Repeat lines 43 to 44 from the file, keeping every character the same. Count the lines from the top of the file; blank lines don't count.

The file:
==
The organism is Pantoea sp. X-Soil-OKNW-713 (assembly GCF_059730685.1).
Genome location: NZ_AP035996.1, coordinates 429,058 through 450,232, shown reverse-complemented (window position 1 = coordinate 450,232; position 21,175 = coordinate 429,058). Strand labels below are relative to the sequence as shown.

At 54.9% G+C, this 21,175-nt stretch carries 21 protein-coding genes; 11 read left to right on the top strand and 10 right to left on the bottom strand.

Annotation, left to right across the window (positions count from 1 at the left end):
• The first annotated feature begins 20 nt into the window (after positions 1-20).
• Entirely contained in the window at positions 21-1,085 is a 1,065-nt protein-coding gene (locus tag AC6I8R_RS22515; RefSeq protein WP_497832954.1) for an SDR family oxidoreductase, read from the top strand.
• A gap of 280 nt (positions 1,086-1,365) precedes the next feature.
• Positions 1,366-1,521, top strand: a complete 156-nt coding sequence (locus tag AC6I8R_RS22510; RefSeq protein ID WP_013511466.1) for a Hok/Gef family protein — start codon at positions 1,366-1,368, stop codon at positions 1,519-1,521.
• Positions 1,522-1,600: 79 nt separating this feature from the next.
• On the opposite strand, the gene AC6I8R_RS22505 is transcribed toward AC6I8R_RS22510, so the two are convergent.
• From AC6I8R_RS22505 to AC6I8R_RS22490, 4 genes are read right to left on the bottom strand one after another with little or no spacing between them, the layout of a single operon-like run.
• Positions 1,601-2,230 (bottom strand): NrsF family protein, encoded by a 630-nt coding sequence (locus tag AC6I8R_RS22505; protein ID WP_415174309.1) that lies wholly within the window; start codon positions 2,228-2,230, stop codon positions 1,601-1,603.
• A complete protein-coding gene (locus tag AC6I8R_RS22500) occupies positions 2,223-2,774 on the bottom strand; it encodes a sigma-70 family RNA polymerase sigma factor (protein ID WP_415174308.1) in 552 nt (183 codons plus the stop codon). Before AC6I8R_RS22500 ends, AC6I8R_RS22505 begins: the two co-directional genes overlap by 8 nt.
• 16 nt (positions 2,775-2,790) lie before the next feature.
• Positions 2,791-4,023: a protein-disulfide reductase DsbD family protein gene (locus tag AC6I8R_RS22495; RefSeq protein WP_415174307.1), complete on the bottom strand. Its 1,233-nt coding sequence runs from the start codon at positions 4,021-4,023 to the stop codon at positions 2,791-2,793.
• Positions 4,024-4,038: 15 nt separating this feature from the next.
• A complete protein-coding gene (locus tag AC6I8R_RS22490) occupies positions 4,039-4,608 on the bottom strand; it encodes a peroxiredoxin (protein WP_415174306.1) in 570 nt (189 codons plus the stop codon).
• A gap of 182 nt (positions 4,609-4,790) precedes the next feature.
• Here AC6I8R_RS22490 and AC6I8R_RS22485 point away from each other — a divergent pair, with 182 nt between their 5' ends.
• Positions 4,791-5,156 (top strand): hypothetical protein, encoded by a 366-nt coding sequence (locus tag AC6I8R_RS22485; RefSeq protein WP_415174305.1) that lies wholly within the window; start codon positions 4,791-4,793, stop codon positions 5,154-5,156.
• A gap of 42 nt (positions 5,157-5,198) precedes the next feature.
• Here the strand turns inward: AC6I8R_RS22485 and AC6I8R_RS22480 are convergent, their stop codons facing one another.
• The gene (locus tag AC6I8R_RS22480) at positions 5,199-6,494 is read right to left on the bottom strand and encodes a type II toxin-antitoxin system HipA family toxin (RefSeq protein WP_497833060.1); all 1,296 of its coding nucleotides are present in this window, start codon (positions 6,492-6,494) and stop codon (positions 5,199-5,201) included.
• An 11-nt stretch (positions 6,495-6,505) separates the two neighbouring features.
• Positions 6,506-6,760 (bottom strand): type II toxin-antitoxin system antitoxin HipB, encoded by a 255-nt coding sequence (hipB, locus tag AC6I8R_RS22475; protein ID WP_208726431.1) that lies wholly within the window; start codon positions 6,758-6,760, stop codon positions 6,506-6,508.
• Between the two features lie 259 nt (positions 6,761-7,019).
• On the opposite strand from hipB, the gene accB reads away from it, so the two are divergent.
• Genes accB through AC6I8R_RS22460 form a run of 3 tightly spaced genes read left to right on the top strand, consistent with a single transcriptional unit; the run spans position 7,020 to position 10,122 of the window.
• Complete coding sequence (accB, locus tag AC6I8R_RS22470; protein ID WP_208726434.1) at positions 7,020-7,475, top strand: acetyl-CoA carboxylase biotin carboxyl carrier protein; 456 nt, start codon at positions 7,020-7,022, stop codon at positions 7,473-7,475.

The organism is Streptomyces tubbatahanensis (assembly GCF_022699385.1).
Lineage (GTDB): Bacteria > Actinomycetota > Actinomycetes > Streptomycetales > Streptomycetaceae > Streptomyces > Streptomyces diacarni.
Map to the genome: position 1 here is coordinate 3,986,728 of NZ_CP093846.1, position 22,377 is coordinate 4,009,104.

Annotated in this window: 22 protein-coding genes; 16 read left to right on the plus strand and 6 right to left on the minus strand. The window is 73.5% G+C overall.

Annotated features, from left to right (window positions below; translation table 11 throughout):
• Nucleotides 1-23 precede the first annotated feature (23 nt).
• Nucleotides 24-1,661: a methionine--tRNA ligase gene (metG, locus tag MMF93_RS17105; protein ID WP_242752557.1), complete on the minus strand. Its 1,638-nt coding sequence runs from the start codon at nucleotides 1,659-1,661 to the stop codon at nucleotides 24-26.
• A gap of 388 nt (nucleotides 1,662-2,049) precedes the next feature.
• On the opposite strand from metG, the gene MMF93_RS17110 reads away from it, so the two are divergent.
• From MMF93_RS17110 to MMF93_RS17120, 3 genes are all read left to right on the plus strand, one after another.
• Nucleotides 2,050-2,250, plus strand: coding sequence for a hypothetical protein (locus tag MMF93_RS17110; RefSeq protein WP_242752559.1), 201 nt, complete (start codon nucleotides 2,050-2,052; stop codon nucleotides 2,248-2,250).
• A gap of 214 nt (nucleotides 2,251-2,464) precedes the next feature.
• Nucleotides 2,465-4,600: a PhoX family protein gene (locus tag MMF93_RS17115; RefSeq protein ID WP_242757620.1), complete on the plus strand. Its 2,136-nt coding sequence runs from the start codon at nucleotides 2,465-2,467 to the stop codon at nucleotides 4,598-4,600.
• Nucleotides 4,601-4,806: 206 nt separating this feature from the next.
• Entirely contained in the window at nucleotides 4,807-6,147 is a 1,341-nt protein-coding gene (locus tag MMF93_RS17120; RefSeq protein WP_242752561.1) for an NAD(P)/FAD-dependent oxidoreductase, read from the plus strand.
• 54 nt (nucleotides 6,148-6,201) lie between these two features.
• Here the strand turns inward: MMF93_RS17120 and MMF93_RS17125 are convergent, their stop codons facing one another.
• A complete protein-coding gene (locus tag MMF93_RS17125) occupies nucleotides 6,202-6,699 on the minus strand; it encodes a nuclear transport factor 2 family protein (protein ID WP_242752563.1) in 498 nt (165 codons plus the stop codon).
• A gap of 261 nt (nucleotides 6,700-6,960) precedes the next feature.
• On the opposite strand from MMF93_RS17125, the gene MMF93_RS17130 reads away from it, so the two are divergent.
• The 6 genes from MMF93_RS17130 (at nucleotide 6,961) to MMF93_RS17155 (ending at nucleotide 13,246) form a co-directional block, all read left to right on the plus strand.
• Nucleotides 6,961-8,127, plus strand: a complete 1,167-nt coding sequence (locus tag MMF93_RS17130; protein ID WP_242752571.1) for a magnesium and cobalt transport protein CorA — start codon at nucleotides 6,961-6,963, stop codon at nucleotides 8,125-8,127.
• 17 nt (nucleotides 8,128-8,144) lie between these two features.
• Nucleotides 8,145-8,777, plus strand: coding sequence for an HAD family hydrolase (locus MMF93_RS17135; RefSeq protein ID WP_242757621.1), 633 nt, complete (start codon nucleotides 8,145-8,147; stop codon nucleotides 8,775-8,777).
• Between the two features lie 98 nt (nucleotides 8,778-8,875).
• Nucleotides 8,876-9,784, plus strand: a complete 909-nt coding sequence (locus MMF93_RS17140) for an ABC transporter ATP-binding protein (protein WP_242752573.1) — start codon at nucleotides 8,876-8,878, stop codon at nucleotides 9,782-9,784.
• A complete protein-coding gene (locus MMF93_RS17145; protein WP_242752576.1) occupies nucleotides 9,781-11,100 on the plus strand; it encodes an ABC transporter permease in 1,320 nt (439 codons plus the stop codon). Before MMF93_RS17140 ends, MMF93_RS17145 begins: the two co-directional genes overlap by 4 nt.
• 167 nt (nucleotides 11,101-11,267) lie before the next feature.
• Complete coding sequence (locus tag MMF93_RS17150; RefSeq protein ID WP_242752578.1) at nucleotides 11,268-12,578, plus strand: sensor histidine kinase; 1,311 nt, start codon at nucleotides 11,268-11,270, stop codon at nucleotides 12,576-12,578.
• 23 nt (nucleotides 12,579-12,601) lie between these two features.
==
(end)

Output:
• Nucleotides 4,601-4,806: 206 nt separating this feature from the next.
• Entirely contained in the window at nucleotides 4,807-6,147 is a 1,341-nt protein-coding gene (locus tag MMF93_RS17120; RefSeq protein WP_242752561.1) for an NAD(P)/FAD-dependent oxidoreductase, read from the plus strand.